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By Associated Press

Twitter gets lots of grief from investors because it hasn't taken over the world the way Facebook did, at least in terms of amassing users.

But maybe it's destined to stay small, serving a vital, if limited, role for the public. Maybe Twitter just isn't meant to be an all-encompassing social utility. Maybe stock price is not the only lens through which a company can be valued. Twitter, perhaps even in spite of its difficult interface and site-specific lingo, has become a cultural force since its 2006 founding.

Read More: Twitter Stock Plunges After Revenue Misses Estimates

"I don't think at this point Twitter is ever going to reach the size of Facebook and I don't know if that necessarily matters," says Debra Aho Williamson, an analyst at research firm eMarketer. Assuming, that is, that Twitter can figure out some way to make money off people who read tweets but don't ever log into the service.

Things got no better on Tuesday, when Twitter again reported largely stagnant user figures — 310 million, up from 305 million in the fourth quarter. (The company had previously reported 320 million users in the fourth quarter, but it has changed how it counts them).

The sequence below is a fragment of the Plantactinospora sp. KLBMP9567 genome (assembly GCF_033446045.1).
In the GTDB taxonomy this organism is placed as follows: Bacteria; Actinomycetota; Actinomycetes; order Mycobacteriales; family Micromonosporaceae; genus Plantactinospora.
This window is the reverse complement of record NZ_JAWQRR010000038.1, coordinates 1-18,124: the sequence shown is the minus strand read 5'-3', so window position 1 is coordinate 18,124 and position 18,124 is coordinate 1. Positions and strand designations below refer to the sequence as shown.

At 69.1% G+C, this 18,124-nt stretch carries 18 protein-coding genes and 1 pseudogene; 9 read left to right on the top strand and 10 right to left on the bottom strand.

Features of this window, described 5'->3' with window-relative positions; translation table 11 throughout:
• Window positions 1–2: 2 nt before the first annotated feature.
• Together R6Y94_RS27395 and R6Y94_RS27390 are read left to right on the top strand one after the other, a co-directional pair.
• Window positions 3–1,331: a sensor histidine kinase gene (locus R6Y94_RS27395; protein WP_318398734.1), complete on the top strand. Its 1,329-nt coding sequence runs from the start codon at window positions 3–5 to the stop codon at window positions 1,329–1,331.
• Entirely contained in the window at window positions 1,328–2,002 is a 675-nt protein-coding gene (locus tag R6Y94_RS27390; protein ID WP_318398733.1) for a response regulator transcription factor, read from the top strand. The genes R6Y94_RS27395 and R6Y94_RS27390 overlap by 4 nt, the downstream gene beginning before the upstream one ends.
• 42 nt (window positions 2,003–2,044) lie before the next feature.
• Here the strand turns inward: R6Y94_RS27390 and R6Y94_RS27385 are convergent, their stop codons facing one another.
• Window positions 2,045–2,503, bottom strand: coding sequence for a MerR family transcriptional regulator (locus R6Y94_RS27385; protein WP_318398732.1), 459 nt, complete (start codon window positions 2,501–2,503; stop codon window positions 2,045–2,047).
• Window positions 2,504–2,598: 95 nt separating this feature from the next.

This makes Twitter less than one-fifth Facebook's size. It can't even brag about being larger than LinkedIn, its more buttoned-up (and buttoned-down) professional networking cousin.

Read More: Twitter CEO Jack Dorsey on Whether Platform Censors Users: 'Absolutely Not'

While Twitter's per-share earnings beat Wall Street's expectations, revenue fell short. Revenue grew 36 percent to $595 million from $436 million a year earlier. Analysts polled by FactSet had expected $607.9 million. Twitter's already-clobbered stock fell $2.28, or almost 13 percent, to $15.49 in after-hours trading.

Ever since returned to helm the company he co-founded in 2006, CEO Jack Dorsey has insisted that Twitter needs to work harder at both attracting new users and giving occasional visitors more reasons to check back in. To date, neither has happened.

"Twitter's problem is that the management does not understand what they have," said Wedbush Securities analyst Michael Pachter, who argued that the company is still failing to retool itself for new users.